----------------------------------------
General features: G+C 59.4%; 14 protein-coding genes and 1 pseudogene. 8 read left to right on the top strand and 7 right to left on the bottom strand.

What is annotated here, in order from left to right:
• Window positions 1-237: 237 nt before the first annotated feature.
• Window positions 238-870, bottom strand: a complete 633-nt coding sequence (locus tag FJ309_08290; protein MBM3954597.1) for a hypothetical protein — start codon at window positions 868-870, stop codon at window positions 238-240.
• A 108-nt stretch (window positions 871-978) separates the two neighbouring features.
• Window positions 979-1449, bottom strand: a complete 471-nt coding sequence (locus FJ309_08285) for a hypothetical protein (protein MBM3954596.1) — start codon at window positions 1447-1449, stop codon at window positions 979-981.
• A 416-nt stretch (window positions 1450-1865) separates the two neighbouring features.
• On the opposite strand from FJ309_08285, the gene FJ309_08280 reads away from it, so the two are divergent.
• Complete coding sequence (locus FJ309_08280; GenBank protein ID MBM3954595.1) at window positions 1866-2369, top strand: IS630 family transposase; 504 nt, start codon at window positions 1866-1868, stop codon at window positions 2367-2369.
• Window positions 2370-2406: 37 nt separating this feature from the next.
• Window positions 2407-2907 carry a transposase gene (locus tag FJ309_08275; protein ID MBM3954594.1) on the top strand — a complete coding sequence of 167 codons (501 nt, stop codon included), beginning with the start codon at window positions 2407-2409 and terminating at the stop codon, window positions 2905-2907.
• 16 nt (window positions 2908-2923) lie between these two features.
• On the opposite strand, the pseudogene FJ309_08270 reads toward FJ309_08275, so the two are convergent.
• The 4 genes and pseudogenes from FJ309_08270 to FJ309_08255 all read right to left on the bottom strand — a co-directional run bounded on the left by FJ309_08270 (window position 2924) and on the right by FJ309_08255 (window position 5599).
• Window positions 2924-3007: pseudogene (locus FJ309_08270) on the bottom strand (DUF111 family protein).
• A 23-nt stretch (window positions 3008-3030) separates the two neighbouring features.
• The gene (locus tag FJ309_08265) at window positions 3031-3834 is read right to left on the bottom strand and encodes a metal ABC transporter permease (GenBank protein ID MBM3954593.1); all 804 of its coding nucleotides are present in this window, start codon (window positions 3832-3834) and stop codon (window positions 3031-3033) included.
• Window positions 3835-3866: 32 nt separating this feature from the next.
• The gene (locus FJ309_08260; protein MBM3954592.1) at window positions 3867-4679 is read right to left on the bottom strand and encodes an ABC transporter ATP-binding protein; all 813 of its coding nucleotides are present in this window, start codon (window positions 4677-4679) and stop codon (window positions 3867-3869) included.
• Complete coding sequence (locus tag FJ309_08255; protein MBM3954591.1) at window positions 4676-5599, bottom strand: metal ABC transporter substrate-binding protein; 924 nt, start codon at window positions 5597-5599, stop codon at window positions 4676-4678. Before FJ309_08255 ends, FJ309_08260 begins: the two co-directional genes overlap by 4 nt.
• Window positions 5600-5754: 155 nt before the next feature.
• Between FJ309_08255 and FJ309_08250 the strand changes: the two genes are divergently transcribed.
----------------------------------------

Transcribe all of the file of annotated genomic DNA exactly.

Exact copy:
General features: G+C 59.4%; 14 protein-coding genes and 1 pseudogene. 8 read left to right on the top strand and 7 right to left on the bottom strand.

What is annotated here, in order from left to right:
• Window positions 1-237: 237 nt before the first annotated feature.
• Window positions 238-870, bottom strand: a complete 633-nt coding sequence (locus tag FJ309_08290; protein MBM3954597.1) for a hypothetical protein — start codon at window positions 868-870, stop codon at window positions 238-240.
• A 108-nt stretch (window positions 871-978) separates the two neighbouring features.
• Window positions 979-1449, bottom strand: a complete 471-nt coding sequence (locus FJ309_08285) for a hypothetical protein (protein MBM3954596.1) — start codon at window positions 1447-1449, stop codon at window positions 979-981.
• A 416-nt stretch (window positions 1450-1865) separates the two neighbouring features.
• On the opposite strand from FJ309_08285, the gene FJ309_08280 reads away from it, so the two are divergent.
• Complete coding sequence (locus FJ309_08280; GenBank protein ID MBM3954595.1) at window positions 1866-2369, top strand: IS630 family transposase; 504 nt, start codon at window positions 1866-1868, stop codon at window positions 2367-2369.
• Window positions 2370-2406: 37 nt separating this feature from the next.
• Window positions 2407-2907 carry a transposase gene (locus tag FJ309_08275; protein ID MBM3954594.1) on the top strand — a complete coding sequence of 167 codons (501 nt, stop codon included), beginning with the start codon at window positions 2407-2409 and terminating at the stop codon, window positions 2905-2907.
• 16 nt (window positions 2908-2923) lie between these two features.
• On the opposite strand, the pseudogene FJ309_08270 reads toward FJ309_08275, so the two are convergent.
• The 4 genes and pseudogenes from FJ309_08270 to FJ309_08255 all read right to left on the bottom strand — a co-directional run bounded on the left by FJ309_08270 (window position 2924) and on the right by FJ309_08255 (window position 5599).
• Window positions 2924-3007: pseudogene (locus FJ309_08270) on the bottom strand (DUF111 family protein).
• A 23-nt stretch (window positions 3008-3030) separates the two neighbouring features.
• The gene (locus tag FJ309_08265) at window positions 3031-3834 is read right to left on the bottom strand and encodes a metal ABC transporter permease (GenBank protein ID MBM3954593.1); all 804 of its coding nucleotides are present in this window, start codon (window positions 3832-3834) and stop codon (window positions 3031-3033) included.
• Window positions 3835-3866: 32 nt separating this feature from the next.
• The gene (locus FJ309_08260; protein MBM3954592.1) at window positions 3867-4679 is read right to left on the bottom strand and encodes an ABC transporter ATP-binding protein; all 813 of its coding nucleotides are present in this window, start codon (window positions 4677-4679) and stop codon (window positions 3867-3869) included.
• Complete coding sequence (locus tag FJ309_08255; protein MBM3954591.1) at window positions 4676-5599, bottom strand: metal ABC transporter substrate-binding protein; 924 nt, start codon at window positions 5597-5599, stop codon at window positions 4676-4678. Before FJ309_08255 ends, FJ309_08260 begins: the two co-directional genes overlap by 4 nt.
• Window positions 5600-5754: 155 nt before the next feature.
• Between FJ309_08255 and FJ309_08250 the strand changes: the two genes are divergently transcribed.